- On December 8, 2022, Senators Warren and Tina Smith (D-Minn.) sent letters to three key banking regulators to raise concerns about the ties between the banking industry and crypto firms.
- On December 6, 2022, Senators Warren, Marshall, and John Kennedy (R-La.) wrote to Silvergate, the bank that reportedly facilitated the transfer of FTX customer funds to Alameda Research, seeking answers about the bank’s role in the loss of billions of dollars in customer funds.
- In January 2022, Senators Warren and Reed (D-R.I.) sent a letter to Dino Falaschetti – the Trump-appointed Director of the Office of Financial Research (OFR) in the U.S. Department of the Treasury – urging the OFR to use its critical tools to collect data to safeguard the financial system from stability risks.
- In January 2022, at a hearing of the Senate Banking, Housing, and Urban Affairs Committee, Senator Warren pressed Fed Chair Jerome Powell on the role of corporate concentration in driving up prices for consumers during his renomination hearing to be Chair of the Board of Governors of the Federal Reserve System.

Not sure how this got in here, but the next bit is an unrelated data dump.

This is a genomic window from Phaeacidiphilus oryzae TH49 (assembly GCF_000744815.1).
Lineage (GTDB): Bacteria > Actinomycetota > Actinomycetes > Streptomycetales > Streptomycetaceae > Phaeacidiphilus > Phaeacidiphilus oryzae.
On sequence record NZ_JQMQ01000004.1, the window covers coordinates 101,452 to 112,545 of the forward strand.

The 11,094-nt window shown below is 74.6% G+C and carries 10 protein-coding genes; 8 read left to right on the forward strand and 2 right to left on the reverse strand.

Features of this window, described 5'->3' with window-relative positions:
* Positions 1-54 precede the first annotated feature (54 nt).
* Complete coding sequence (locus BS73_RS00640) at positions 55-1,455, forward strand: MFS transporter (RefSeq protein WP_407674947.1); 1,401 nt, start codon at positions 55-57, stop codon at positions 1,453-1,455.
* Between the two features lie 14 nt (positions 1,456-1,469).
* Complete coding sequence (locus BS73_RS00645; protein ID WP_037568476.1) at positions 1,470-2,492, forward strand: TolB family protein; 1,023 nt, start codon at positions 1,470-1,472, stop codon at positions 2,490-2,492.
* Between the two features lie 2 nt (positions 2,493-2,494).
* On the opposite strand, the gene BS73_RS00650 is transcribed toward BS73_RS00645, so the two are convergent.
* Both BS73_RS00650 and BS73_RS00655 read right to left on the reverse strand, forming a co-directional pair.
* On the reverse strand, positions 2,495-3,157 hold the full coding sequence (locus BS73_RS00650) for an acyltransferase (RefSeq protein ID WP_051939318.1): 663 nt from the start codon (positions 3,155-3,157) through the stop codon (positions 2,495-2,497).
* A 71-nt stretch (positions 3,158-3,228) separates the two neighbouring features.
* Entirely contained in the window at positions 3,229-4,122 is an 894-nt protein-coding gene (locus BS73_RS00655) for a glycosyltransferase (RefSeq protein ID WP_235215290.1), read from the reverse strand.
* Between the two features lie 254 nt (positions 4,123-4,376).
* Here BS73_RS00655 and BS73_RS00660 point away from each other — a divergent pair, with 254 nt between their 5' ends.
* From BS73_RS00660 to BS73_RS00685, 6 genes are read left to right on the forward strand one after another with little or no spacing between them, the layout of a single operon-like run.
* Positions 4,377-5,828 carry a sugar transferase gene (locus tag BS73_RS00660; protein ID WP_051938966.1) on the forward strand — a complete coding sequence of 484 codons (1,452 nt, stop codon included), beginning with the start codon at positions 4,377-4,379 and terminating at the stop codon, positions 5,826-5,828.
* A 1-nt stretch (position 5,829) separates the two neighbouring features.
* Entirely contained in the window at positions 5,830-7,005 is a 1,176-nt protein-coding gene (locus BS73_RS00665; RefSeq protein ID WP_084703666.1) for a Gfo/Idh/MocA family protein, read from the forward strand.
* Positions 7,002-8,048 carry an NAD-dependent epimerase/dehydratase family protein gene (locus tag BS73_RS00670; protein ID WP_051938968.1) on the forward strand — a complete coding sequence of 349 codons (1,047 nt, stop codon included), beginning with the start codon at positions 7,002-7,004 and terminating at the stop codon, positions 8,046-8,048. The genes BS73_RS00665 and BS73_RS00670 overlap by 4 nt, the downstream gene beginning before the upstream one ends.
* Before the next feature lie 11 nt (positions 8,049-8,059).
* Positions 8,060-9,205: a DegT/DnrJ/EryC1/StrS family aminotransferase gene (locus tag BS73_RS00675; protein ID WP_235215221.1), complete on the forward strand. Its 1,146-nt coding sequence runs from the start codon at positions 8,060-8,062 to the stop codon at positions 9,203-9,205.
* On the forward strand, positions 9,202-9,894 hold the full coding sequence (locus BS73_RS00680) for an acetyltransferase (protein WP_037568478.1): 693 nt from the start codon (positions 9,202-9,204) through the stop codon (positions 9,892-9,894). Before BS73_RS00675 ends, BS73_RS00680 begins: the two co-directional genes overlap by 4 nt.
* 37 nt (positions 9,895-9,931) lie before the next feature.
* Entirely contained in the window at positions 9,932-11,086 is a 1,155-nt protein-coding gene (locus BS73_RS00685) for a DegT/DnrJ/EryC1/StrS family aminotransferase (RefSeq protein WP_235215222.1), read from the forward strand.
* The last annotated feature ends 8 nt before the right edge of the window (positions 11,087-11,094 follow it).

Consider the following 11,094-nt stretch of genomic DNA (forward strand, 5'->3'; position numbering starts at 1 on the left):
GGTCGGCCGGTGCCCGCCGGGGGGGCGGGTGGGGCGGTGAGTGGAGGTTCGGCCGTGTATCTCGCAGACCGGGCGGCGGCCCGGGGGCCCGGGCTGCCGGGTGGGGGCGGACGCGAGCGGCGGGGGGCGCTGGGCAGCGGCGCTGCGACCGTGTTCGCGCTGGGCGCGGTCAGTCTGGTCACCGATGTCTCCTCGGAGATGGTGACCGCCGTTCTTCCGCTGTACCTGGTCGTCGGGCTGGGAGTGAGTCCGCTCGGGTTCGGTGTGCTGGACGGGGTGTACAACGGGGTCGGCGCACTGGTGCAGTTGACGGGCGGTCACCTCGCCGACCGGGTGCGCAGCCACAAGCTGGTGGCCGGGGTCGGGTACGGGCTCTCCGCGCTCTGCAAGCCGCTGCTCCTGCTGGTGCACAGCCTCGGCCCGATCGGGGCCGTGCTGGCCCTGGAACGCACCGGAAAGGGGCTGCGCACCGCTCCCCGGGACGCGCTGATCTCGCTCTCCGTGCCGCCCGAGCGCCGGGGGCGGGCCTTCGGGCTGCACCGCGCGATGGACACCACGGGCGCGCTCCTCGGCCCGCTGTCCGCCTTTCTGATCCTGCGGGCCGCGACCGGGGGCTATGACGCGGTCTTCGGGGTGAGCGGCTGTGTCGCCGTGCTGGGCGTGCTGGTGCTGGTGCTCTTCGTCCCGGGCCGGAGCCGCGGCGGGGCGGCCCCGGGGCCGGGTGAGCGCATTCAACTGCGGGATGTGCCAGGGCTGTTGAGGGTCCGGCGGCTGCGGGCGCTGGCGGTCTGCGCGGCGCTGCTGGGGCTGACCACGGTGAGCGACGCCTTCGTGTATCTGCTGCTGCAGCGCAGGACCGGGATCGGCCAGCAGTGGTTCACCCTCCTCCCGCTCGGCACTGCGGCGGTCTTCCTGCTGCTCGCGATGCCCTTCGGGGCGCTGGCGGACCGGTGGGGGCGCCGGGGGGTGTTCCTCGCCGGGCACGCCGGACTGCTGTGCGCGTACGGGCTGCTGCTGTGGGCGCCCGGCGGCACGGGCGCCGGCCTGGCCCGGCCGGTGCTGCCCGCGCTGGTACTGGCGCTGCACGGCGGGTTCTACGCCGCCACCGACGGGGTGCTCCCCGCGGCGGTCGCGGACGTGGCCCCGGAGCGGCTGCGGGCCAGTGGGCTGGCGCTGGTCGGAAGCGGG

- In December 2021, during a hearing of the Senate Banking, Housing, and Urban Affairs Committee, Senator Warren raised concerns over the growing risks presented by stablecoins.
- In September 2021, at a hearing of the Senate Banking, Housing, and Urban Affairs Committee, Senator Warren called on regulators to step up to address crypto's regulatory gaps and ensure an inclusive financial system.
- In May 2021, at a hearing of the Senate Banking, Housing, and Urban Affairs Committee, Senator Warren questioned Randal K. Quarles, Vice Chairman for Supervision at the Board of Governors of the Federal Reserve System, about his decision to weaken supervision for large foreign banks including Credit Suisse, which suffered the largest losses from the implosion of the hedge fund Archegos.